You can read 9 more articles this month
THIS has been a year of outstanding fiction and poetry published in Britain from Latin America and Latinx writers.
Resistance by the Brazilian writer Julian Fuks (Charco Press) is a powerful and brilliantly written work that not only deals with the important issue of the “disappeared” during Argentina's dirty war from 1976 to 1982, it also focuses on personal and national memory, belonging, the different forms of exile and the enduring bond of brotherhood.
Fuks, himself the son of Argentinian political emigres in Sao Paulo, has protagonist Sebastian telling the story of his elder brother, an adopted son who struggles to make sense of his own identity and his ultimate place in a family unit displaced by violence and genocide.
The Line Becomes a River by Chicano writer Francisco Cantu (Bodley Head) is a harrowing account of the deadly routes that thousands of immigrants take daily to try to cross the border into US.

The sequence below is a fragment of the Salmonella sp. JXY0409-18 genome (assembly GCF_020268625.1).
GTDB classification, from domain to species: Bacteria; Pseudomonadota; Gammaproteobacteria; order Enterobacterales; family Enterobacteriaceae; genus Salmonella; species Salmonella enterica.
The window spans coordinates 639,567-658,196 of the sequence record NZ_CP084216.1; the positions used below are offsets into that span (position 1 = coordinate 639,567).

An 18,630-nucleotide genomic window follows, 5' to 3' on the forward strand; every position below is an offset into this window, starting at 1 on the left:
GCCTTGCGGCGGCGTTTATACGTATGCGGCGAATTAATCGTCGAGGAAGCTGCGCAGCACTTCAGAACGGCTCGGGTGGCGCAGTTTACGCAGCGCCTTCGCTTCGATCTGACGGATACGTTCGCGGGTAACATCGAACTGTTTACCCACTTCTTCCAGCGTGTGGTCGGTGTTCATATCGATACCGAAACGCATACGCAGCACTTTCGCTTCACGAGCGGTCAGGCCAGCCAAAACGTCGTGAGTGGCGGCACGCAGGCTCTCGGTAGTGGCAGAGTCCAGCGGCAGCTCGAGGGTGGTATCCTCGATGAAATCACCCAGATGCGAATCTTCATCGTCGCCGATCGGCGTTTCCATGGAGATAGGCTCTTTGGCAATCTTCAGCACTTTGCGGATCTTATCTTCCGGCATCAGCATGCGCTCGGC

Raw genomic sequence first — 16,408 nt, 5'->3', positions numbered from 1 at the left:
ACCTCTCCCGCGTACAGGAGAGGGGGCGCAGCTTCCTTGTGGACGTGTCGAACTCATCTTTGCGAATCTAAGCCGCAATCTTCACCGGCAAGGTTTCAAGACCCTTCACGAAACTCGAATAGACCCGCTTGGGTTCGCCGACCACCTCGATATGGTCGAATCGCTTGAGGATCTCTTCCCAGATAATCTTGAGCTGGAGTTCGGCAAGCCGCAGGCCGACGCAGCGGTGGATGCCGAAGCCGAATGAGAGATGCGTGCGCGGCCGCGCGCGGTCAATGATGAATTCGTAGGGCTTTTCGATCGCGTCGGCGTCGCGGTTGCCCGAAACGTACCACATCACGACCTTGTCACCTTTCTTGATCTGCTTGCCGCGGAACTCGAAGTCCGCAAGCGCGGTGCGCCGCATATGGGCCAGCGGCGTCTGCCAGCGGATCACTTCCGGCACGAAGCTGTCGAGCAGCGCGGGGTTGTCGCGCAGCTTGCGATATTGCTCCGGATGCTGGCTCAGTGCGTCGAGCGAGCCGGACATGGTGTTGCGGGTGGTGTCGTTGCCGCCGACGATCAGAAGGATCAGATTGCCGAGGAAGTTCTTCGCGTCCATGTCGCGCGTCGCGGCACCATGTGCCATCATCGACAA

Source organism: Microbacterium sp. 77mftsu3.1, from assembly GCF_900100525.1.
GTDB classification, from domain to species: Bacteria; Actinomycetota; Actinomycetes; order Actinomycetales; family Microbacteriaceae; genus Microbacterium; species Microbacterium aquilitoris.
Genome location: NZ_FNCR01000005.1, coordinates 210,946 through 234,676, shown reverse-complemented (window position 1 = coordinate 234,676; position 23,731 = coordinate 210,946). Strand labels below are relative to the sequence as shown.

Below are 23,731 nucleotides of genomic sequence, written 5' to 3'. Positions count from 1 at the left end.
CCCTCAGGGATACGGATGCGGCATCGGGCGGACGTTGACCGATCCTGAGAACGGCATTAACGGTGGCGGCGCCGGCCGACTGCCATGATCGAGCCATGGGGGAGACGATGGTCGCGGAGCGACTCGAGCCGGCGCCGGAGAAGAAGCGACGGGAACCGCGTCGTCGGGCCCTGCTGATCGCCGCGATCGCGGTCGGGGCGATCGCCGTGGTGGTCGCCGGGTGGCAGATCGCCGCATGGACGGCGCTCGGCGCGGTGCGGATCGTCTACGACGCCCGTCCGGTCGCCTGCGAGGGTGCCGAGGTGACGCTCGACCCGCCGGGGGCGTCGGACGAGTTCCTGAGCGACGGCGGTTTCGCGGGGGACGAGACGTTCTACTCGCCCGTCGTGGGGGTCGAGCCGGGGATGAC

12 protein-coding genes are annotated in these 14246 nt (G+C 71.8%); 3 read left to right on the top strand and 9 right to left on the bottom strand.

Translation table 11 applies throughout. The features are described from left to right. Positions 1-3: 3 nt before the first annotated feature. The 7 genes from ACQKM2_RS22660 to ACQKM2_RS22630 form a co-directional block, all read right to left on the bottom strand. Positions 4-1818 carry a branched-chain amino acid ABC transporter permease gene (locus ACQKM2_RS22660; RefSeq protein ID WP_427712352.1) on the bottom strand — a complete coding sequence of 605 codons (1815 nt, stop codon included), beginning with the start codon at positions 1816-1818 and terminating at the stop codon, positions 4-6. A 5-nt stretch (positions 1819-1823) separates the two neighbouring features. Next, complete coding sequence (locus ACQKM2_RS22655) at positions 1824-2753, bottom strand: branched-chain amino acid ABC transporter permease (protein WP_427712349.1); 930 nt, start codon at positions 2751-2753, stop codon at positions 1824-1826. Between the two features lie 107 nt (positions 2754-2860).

It's an honest and moving memoir of human tragedy and systemic failings from a writer who spent fours years as an agent for the US border patrol working in the deserts of Arizona, New Mexico and Texas. His account details the massacres, the narco burial grounds and the deportations, interspersed with historical reflections on the creation of the US-Mexico border.
The Children (MacLehose Press), by Colombian writer Carolina Sanin is a haunting novel that sheds light on the abandoned children of Bogota. A heart-rending work, it's imbued with humanity, intelligence and social awareness.
With its strange ghosts, fabled whales, uncanny dreams and apparitions, this novel of love, loss and compassion has supernatural moments akin to the magical-realism movement of the 1970s and 1980s in Latin America.
As for poetry, A Greek Verse for Ophelia (Out-Spoken Press) is a collection of beautiful and dream-like poems by Colombian poet Giovanni Quessep, while Citizen Illegal (Haymarket Books) by Latinx poet Jose Olivarez is a fearless debut collection.
Olivarez, the son of Mexican immigrants in Chicago, explores head-on issues of mixed-race identity, ethnicity, class and immigration within the Latinx community, combining dark humour and sharp social critiques with a potent emotional drive.
An encouraging year indeed for Latino fiction and poetry in translation.
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